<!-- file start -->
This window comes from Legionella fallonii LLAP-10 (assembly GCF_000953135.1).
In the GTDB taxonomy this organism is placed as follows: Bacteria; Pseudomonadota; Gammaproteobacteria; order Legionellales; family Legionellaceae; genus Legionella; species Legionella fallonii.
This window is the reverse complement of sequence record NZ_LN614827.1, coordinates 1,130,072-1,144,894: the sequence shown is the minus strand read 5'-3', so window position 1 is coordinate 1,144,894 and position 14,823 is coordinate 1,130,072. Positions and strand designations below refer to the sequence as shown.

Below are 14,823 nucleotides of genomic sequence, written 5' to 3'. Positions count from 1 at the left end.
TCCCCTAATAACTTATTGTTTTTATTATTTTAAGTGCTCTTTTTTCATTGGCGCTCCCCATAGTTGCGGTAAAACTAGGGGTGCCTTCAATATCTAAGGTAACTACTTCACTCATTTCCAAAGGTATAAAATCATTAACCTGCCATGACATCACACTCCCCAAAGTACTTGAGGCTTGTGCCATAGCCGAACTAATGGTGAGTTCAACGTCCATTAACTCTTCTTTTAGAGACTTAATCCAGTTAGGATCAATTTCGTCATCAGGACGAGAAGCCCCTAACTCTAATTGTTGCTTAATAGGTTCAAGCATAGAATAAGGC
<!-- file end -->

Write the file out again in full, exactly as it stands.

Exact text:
This window comes from Legionella fallonii LLAP-10 (assembly GCF_000953135.1).
In the GTDB taxonomy this organism is placed as follows: Bacteria; Pseudomonadota; Gammaproteobacteria; order Legionellales; family Legionellaceae; genus Legionella; species Legionella fallonii.
This window is the reverse complement of sequence record NZ_LN614827.1, coordinates 1,130,072-1,144,894: the sequence shown is the minus strand read 5'-3', so window position 1 is coordinate 1,144,894 and position 14,823 is coordinate 1,130,072. Positions and strand designations below refer to the sequence as shown.

Below are 14,823 nucleotides of genomic sequence, written 5' to 3'. Positions count from 1 at the left end.
TCCCCTAATAACTTATTGTTTTTATTATTTTAAGTGCTCTTTTTTCATTGGCGCTCCCCATAGTTGCGGTAAAACTAGGGGTGCCTTCAATATCTAAGGTAACTACTTCACTCATTTCCAAAGGTATAAAATCATTAACCTGCCATGACATCACACTCCCCAAAGTACTTGAGGCTTGTGCCATAGCCGAACTAATGGTGAGTTCAACGTCCATTAACTCTTCTTTTAGAGACTTAATCCAGTTAGGATCAATTTCGTCATCAGGACGAGAAGCCCCTAACTCTAATTGTTGCTTAATAGGTTCAAGCATAGAATAAGGC